Thomas Paine.

The political and miscellaneous works of Thomas Paine .. (Volume 1) online

. (page 17 of 65)
Online LibraryThomas PaineThe political and miscellaneous works of Thomas Paine .. (Volume 1) → online text (page 17 of 65)
Font size
QR-code for this ebook

nothing but tyranny, cruelty, and infidelity.

But the happiness is, that the mischief you threaten is


not in your power to execute; and if it were, the punish-
ment would return upon you in a tenfold degree. The hu-
manity of America hath hitherto restrained her from acts of
retaliation, and the affection she retains for many individuals
in England, who have fed, clothed, and comforted her pri-
soners, has, to the present day, warded off her resentment,
and operated as a screen to the whole. But even these con-
siderations must cease, when national objects interfere and
oppose them. Repeated aggravations will provoke a retort,
and policy justify the measure. We mean now to take you
seriously up, upon your own ground and principles, and as
you do, so shall you be done by.

You ought to know, Gentlemen, that England and Scot-
land are far more exposed to incendiary desolation than
America, in her present state, can possibly be. We occupy
a country with but few towns, and whose riches consist in
land and annual produce. The two last can suffer but little,
and that only within a very limited compass. In Britain it
is otherwise. Her wealth lies chiefly in cities and large
towns, the repositories of manufactures, and fleets of mer-
chantmen. There is not a nobleman's country seat but may
be laid in ashes by a single person. Your own may proba-
bly contribute to the proof. In short, there is no evil
which cannot be returned, when you come to incendiary
mischief. The ships in the Thames may certainly be easily
set on fire, as the temporary bridge was a few years ago ; yet
of that affair no discovery was ever made ; and the loss you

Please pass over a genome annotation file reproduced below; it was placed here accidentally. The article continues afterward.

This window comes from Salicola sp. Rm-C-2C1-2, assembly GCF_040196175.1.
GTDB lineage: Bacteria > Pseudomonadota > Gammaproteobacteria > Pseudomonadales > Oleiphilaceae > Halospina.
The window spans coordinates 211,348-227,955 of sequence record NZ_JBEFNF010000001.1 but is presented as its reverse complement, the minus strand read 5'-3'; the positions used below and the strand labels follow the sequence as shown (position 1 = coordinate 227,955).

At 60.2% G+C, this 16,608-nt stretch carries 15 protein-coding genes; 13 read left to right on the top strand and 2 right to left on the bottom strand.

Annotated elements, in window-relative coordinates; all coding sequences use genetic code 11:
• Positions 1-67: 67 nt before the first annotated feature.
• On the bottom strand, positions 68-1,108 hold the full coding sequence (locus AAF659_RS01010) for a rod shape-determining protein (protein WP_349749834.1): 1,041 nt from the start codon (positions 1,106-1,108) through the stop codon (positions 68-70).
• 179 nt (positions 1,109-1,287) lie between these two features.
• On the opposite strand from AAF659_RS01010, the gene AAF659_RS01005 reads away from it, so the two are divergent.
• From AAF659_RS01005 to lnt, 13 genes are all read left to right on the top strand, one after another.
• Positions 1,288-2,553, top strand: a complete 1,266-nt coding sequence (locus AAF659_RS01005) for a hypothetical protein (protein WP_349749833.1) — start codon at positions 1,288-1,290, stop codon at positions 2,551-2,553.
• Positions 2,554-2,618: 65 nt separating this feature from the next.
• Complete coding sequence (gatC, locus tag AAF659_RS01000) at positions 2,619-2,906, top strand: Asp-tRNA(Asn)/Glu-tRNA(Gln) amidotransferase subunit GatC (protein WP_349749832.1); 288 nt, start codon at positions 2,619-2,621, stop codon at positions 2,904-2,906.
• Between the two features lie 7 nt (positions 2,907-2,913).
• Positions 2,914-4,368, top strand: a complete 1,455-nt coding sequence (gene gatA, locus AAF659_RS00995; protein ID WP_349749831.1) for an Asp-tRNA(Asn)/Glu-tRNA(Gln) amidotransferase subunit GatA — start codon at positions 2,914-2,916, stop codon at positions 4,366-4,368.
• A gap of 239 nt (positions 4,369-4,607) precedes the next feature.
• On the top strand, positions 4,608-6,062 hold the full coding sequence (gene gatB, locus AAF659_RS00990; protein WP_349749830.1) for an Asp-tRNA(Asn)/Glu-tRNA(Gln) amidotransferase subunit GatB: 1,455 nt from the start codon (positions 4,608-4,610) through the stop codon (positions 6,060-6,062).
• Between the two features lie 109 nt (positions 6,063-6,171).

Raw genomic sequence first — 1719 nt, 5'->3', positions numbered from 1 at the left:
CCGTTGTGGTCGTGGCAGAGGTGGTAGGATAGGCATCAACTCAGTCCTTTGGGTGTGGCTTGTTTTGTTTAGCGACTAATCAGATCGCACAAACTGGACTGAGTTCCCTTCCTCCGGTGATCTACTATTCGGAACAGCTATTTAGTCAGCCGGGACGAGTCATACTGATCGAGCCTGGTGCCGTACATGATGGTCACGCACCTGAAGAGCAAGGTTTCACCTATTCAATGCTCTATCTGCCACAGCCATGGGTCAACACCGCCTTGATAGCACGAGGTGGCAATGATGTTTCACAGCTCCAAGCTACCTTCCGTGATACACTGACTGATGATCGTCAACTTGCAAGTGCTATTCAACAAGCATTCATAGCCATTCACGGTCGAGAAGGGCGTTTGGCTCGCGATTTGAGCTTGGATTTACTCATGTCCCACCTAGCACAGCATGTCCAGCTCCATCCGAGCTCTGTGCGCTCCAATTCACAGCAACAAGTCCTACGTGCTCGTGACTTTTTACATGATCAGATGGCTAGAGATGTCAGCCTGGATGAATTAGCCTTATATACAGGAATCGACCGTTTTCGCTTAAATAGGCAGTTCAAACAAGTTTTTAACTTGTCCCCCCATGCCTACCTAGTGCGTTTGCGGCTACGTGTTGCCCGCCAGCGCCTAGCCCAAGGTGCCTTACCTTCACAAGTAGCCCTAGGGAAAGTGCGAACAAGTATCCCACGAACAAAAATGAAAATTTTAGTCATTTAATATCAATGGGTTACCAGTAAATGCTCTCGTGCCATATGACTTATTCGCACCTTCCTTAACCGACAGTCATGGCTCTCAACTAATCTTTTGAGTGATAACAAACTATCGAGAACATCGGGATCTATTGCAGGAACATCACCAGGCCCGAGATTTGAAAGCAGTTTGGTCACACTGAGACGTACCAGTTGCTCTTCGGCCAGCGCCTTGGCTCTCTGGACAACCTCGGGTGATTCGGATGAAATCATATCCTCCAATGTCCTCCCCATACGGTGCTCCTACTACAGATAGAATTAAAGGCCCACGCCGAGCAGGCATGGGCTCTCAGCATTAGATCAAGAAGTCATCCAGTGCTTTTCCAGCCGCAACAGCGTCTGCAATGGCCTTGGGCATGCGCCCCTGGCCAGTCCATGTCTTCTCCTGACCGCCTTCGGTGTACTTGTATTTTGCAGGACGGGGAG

would sustain by such an event, executed at a proper sea-
son, is infinitely greater than any you can inflict. The East
India House, and the Bank, neither are, nor can be secure
from this sort of destruction ; and, as Dr. Price justly ob-
serves, a fire at the latter would bankrupt the nation. It
has never been the custom of France and England, when at
war, to make those havocs on each other, because the ease
with which they could retaliate, rendered it as impolitic as
if each had destroyed his own.

But think not, Gentlemen, that our distance secures you,
or our invention fails us. We can much easier accomplish
such a point than any nation in Europe. W^e talk the same
language, dress in the same habit, and appear with the
same manners as yourselves. We can pass from one part of
England to another unsuspected ; many of us are as well
acquainted with the country as you are, and should you im-
politicly provoke our will, TOM will most assuredly lament
the effects of it. Mischiefs of this kind require no army

A Al Eft ! '(' A N Cfl ISIS' 85

to execute them. The means are obvious, and the oppor-
tunities unguardable. I hold up a warning-piece to your
senses, if you have any left, and " to the unhappy people
likewise, whose affairs are committed to you^." I call not
with the rancour of an enemy, but with the earnestness of a
friend, on the deluded people of England, lest between your
blunders and theirs, they sink beneath the evils contrived
for us.

" He who lives in a glass-house," says the Spanish pro-
verb, " should never begin throwing stones." This, Gentle-
men, is exactly your case, and you must be the most igno-
rant of mankind, or suppose us so, not to. see on which side
the balance of accounts will fall. There are many other
modes of retaliation, which, for several reasons, I choose not
to mention. But, be assured of this, that the instant you
put a threat in execution, a counter-blow will follow it. If
you openly profess yourselves savages, it is high time we
should treat you as such: and if nothing but distress can
recover you to reason, to punish will become an office of

While your fleet lay last winter in the Delaware, I offered
my service to the Pennsylvanian navy- board, then at Tren-
ton, as one who would make a party with them, or any four
or five gentlemen, on an expedition down the river, to set
fire to it, arid though it was not then accepted, nor the thing
personally attempted, it is more than probable, that your
own folly will provoke a much more vulnerable part. Say
not, when the mischief is done, that you had not warning,
and remember that we did not begin it, but mean to repay
it. Thus much for your savage and impolitic threat.

In another part of your Proclamation, you say. " But f
the honours of a military life, are become the objects of the
Americans, let them seek those honours under the banners
of their rightful Sovereign, and in fighting the battles of the
united British empire, against our late mutual and natural